For this to work, the fundamentals may not deteriorate over a long period of time otherwise my investment thesis will break and I will be forced to sell off the shares. That's why we have to look out for companies with a weak balance sheet that will have trouble withstanding the next economic turmoil. This certainly represents a huge red flag for the whole concept of sustainable and effective capital allocation. Additionally, dividends should be backed completely by a company's adjusted free cash flow, if not, it doesn't deserve a place in our buy and hold portfolio. Which leads me to the biggest reason to like family firms: management's skill of focusing on long-term goals and steering the company in the right direction. Most Belgian family businesses don't squander free cash flows, but chase after opportunities to grow their business and create shareholder value rather than allowing debt to spiral out due to irresponsibly high dividend payments.

Why I Love Obscure Family-Owned Businesses

Most investors will find it scary to solely invest in smaller family-owned companies that generally have low liquidity. For me, that's the biggest trump of being a long-term investor as I look for stocks which nobody has high expectations of, and thus, companies that are flying under the radar. To smooth out portfolio risk, ETFs are the vehicle to acquire the good, but also the bad and ugly stocks. That concerns me enormously since most retail investors jump on the bandwagon without having the slightest idea about which companies they are buying.

My Real-Life Belgian Buy And Hold Portfolio

Year-To-Date Performance

Let's take a look at how our ultra long-term portfolio fared over the first quarter. Year-to-date, all of our holdings are in the green with WDP and VGP leaving the rest behind, resulting in an overall net gain of 11.29%.

(Source: Author's work)

In terms of total return, WDP, the best-performing Belgian REIT, is well on its way to crushing the 50% barrier in just 14 months! On the other side of the spectrum, Melexis continues to experience the headwinds in the automotive industry.

(Source: Author's work)

Today's Belgian Buys

The cornerstone of our buy and portfolio remains logistic real estate, a sector which I believe is poised for secular growth thanks to e-commerce and long-term leases.

(Source: Author's work)

Today, I consider VGP, Ter Beke, Jensen and Sioen Industries the best buys in the Belgian space courtesy of their strong top line growth, improving profitability and long-term focus. More importantly, all of these companies have a relatively low payout ratio, making them more resilient to the next economic downturn. Please note that Ter Beke made a lot of acquisitions in 2017 which took quite some time to fall out. For this year, its EPS is supposed to balloon as one-off expenses fade away, pushing the dividend payout ratio far below 50%.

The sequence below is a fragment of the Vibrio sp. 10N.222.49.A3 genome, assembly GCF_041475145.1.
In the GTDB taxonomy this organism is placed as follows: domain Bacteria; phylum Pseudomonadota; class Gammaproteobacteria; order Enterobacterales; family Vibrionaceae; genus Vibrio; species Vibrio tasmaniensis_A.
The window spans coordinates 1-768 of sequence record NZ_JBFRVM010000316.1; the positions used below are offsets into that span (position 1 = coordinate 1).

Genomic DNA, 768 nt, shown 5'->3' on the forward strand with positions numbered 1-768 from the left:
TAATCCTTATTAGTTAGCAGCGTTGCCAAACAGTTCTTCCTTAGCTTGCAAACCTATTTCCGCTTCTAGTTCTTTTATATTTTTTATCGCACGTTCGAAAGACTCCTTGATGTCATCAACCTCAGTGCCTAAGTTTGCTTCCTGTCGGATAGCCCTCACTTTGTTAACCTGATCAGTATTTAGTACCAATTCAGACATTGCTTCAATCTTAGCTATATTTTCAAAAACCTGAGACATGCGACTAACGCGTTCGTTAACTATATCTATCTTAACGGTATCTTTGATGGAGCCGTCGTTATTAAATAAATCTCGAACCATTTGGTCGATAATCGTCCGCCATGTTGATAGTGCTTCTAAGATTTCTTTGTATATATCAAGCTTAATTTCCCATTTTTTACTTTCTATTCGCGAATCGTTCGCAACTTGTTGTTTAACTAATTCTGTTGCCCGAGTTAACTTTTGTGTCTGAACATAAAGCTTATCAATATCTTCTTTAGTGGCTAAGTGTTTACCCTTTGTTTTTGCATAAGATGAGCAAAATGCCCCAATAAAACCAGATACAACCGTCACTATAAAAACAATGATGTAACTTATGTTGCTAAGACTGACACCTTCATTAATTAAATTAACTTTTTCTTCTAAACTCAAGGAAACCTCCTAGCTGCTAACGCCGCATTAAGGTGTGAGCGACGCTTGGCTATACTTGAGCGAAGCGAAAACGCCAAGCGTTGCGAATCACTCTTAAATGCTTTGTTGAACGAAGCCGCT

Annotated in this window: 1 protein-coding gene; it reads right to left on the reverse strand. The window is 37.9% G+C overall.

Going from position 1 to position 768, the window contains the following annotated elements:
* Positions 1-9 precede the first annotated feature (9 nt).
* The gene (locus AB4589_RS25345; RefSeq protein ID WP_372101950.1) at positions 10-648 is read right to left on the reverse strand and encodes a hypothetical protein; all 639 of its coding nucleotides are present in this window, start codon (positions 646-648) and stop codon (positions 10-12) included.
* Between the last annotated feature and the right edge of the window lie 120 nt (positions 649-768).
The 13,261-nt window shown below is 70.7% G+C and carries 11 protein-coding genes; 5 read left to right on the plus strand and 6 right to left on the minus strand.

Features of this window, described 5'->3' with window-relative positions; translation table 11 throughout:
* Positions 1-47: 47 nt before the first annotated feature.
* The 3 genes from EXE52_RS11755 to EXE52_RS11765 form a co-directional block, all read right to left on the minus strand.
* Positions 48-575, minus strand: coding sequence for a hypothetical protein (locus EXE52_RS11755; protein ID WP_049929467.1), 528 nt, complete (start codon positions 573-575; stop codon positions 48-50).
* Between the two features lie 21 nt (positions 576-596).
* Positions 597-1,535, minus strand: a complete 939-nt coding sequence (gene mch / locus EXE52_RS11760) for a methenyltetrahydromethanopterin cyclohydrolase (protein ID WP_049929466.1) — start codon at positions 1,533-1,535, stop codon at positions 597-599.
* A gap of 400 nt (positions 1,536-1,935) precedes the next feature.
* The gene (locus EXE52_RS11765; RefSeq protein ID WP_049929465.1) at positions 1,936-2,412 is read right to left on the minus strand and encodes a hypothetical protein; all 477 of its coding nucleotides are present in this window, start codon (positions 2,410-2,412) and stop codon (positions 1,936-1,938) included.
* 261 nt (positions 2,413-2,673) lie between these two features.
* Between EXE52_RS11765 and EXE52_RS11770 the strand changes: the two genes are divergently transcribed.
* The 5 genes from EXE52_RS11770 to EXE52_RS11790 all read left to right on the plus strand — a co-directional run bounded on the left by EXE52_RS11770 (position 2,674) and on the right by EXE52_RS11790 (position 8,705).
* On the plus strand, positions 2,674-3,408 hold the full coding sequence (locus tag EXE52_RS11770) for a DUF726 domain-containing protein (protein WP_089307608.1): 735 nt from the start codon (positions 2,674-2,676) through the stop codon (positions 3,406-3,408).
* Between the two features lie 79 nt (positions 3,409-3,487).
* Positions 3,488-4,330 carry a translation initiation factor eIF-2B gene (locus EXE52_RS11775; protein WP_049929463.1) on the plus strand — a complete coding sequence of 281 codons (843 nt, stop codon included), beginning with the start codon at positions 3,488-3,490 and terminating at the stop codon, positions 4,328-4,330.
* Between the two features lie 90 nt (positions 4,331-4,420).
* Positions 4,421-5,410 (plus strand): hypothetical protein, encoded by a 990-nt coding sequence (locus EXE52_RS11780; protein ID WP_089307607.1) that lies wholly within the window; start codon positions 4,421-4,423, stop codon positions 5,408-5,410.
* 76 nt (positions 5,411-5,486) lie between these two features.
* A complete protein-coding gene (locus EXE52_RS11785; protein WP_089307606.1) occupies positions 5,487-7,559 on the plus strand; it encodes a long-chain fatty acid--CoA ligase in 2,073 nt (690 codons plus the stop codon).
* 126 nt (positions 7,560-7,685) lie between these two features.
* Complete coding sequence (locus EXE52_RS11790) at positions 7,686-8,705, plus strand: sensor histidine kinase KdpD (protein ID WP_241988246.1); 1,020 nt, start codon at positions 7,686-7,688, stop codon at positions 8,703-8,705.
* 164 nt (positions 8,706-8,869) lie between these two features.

Name Current Dividend Yield Dividend Payout Leverage (Net Debt/EBITDA) (e)

Current FCF Yield (Based Upon EV)

Ter Beke 2.94% 73.66% 1.87x 6.2%
Sioen Industries 2.42% 41.48% 1.24x 6.1%
Jensen Group 2.94% 36.38% Net cash position of € 24M 9.6%
VGP 3.70% 32.6% Gearing of 33%-38% FFO/P = 12.1%
WDP (OTC:WDPSF) 3.43% at least 80% Gearing of 50%-55% FFO/P = 4.3%
Moury Construct 3.69% 51.5% Net cash position (80% of today's market cap) 30%
Melexis (OTC:MLXSF) 3.81% 73.43% Net cash position of € 7.6M 4.8%
Elia (OTC:ELIAF) 2.72% 36.73% 6.25x -
TINC 4.03% 86.67% Net cash position of € 25M -
Kinepolis 1.88% 47.40% 2.05x 3.8%

(Source: Company reports)

VGP: Our Largest Holding

There are definitely good reasons why VGP already represents 27% of our buy and hold portfolio. First, its business is minting it as a result of a rapidly growing landbank (annualized committed lease contracts have grown by a C.A.G.R. of 58% over the past 5 years). Secondly, with an occupancy rate of almost 100% and a payout ratio of 32.6%, the dividend is well covered by its recurring earnings. Third, the company is well on its way to countering a potential economic slowdown as its warehouses get leased up very quickly, making me feel very comfortable with our current stake of 1,349 shares. Shares are shelling out a dividend yield of 3.7% and that lines up perfectly with the needs of my parents to meet our expenses.

(Source: Author's work based on VGP's reports)

Dividend Payments

As for our dividend streams, I expect net dividend income to total to €7,927 this year. Should the market correct over the coming month, I could acquire more Ter Beke, Jensen or VGP to pull dividend income above €8,000.

(Source: Author's work)

Introducing My Fictive American Buy And Hold Portfolio

15 SWANs You Should Own For The Long Run

Besides elaborating on my real-life buy and hold portfolio, I also wanted to come up with an American version consisting of 15 decent blue-chip stocks that have pampered their shareholders over the past decade(s). Living off dividends is a dream shared by many investors but few are actually capable of achieving that goal. That's why I put this list together: to provide you with the best buy and hold ideas, helping you sleep well at night while outsized monthly payouts are coming your way.